Once the bulky boring bits that make up most of the electronic waste stream have been removed, recyclers are left to deal with an incredibly complex mix of metals and other components.
Some of that complexity is found in the lithium batteries that power most of our mobile devices. Battery recycling involves a mix of shredding, physical metal separation and wet chemistry to recover carbon, cobalt and lithium. Then it’s on to the real challenge: the printed circuit boards (PCBs).
PCBs are a treasure trove of gold, silver, copper, aluminium, tin, nickel, zinc and iron. They also contain nasty things like lead and mercury, so there are both economic and environmental reasons as to why recycling is the best form of e-waste management. The economics aren’t confined to the intrinsic value of the metals. Recycling metals saves large amounts of energy compared to making them from virgin materials; up to 95% in the case of aluminium and 85% for copper. Even so, most of the processes used in re-purifying all the metals from the mix found on PCBs involves a lot of heat, and some corrosive chemicals.
Separation Through Distillation
Mercury is recovered by distillation. The principle is basically the same as distilling water or whiskey. Mercury has a much lower boiling point than other metals so it is relatively easy to turn into a vapour. All the other metals are left in solid form. The mercury vapour condenses on a cold surface, resulting in a high-purity product.
Bringing The Heat
Smelting is usually associated with extracting metals from their ores, but is also important in separating mixed metals. It involves two key steps: oxidising the mixed metals, then heating the oxides to the relevant temperature at which each metal converts back into metallic form.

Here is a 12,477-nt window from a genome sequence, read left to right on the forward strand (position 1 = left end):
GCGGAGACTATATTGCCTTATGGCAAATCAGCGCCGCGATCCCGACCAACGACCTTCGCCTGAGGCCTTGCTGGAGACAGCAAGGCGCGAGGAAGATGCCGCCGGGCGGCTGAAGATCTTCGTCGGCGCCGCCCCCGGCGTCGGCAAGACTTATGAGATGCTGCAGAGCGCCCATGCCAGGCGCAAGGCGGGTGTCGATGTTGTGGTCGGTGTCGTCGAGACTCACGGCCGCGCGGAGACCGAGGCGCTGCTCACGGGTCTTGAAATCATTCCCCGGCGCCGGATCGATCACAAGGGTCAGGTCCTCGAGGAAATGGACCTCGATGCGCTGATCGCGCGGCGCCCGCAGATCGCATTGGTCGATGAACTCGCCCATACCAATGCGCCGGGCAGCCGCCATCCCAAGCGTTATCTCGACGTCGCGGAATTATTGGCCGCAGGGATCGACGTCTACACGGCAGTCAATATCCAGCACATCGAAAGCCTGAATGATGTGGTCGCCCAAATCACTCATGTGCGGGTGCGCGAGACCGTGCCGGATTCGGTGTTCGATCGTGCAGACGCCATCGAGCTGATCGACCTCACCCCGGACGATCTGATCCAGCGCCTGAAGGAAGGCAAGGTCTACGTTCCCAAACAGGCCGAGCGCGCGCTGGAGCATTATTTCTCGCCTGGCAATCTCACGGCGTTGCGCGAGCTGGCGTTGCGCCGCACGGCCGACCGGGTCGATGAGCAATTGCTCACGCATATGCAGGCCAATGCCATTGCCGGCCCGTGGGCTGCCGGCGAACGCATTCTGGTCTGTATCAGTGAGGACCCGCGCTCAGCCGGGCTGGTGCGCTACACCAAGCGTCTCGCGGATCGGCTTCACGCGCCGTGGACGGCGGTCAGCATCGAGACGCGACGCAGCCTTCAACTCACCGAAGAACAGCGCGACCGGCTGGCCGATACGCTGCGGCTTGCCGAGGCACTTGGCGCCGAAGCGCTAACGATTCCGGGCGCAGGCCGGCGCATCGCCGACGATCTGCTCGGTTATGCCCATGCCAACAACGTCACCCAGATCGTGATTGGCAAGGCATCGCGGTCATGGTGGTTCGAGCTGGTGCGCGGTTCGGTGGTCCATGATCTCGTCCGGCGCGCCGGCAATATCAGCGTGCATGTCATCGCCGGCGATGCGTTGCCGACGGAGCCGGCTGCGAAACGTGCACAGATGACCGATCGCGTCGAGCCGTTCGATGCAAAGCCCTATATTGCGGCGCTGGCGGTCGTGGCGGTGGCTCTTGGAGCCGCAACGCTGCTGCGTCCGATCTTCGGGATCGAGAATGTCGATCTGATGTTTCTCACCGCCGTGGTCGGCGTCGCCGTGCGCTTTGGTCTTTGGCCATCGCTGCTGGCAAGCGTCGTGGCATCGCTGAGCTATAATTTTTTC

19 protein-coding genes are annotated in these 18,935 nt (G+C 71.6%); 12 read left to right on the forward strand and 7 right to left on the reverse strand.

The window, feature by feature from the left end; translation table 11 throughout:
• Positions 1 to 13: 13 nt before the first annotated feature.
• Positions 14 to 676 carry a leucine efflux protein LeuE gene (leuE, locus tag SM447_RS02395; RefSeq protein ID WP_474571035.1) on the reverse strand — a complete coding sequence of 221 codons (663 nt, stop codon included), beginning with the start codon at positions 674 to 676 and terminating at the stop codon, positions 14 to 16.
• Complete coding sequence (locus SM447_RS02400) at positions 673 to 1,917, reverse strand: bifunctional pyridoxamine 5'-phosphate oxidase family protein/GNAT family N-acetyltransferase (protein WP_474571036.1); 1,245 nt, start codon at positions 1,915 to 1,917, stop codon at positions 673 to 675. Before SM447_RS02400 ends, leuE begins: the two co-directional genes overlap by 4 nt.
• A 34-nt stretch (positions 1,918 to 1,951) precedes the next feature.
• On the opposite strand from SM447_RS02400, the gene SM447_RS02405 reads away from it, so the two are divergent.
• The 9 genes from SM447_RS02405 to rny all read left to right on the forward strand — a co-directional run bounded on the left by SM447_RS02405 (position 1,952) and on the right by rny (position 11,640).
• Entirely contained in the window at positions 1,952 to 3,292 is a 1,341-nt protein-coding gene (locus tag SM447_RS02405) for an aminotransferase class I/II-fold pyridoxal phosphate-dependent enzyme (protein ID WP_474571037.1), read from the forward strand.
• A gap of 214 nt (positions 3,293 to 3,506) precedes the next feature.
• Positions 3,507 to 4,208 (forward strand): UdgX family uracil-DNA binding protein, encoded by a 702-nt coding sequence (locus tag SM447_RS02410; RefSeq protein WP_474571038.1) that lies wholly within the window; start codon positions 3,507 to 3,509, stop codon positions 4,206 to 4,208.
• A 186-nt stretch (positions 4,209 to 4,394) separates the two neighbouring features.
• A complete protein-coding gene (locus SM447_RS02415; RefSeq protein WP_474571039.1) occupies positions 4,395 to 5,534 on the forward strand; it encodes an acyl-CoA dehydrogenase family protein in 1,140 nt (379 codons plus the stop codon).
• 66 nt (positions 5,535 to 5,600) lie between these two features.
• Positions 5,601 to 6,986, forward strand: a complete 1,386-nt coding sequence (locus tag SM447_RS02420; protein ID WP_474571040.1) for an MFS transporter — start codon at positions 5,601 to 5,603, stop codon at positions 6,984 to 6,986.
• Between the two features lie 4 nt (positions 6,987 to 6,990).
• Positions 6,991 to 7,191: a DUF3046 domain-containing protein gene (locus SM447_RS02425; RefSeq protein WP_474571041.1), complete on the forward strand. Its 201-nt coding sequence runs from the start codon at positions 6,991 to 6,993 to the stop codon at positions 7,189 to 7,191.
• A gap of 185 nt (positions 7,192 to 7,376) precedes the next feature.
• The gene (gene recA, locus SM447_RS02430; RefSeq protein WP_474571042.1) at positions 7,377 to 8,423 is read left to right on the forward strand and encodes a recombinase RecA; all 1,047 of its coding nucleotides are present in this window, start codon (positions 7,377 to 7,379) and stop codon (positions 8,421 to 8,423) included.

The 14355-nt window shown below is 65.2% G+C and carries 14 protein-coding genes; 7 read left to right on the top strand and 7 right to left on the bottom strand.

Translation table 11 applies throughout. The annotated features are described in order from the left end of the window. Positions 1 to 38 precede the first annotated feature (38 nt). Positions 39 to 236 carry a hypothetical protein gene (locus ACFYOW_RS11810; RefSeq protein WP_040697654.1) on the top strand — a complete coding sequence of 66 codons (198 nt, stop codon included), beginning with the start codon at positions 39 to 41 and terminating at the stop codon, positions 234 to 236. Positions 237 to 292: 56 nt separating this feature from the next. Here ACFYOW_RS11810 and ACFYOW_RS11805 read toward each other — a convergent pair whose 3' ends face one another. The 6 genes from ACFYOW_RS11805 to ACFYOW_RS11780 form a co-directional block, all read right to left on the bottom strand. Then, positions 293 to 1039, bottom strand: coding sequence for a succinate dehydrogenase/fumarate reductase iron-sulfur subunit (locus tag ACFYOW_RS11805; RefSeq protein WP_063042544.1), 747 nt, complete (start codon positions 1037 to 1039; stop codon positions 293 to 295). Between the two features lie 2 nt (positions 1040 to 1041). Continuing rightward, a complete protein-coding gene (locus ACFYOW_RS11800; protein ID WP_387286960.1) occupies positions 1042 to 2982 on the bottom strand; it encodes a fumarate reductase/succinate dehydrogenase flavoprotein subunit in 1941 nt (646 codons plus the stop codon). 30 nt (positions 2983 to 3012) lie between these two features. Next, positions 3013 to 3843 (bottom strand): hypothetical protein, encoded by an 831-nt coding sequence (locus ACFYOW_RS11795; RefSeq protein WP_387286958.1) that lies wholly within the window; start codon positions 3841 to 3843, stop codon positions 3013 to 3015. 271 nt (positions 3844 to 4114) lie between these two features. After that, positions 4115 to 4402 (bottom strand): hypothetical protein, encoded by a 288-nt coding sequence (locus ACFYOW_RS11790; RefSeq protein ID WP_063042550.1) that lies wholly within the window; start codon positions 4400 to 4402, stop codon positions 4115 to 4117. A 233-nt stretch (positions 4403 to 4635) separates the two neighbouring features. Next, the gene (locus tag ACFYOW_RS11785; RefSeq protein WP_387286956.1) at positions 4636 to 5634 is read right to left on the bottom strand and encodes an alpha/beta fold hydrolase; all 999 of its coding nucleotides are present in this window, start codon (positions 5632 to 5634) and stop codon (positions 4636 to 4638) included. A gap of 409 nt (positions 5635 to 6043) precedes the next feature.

Refining Its Purity
Refining involves further purifying metals. As opposed to the chemical changes that are part of smelting, refining usually sees the metal remaining in the same chemical form as it goes through various processes to increase its purity.
A specialist form of refining, electrowinning produces high purity metals. The impure metal may be dissolved in a water-based solution or in a molten salt, or it may form the anode in the electrolytic cell. When an electrical current is passed through the cell, high purity metal collects on cathode.
E-Waste Transforms Into Treasure
Together, these processes see over 90% of the metals contained in e-waste recovered at a level of purity that allows them to be used again and again. Aside from the energy benefits mentioned above, all this recycling of e-waste reduces the need to mine ores, producing an additional win for the environment.
Unfortunately, much of that potential good is not being realised due to low electronic recycling rates. So before you toss out that out-dated phone, clunky old monitor or dead computer, check out how easy it is to recycle e-waste. It really is the case that your e-trash is someone else’s treasure.
If you’re a household looking to recycle your old phones, computers or TV’s, you can find all your local recycling centres here. For businesses who have large quantities of e-waste, you can give us a call on 1300 32 62 92 or fill out the form below to get started on recycling your e-waste with Australia’s largest mercury recycler.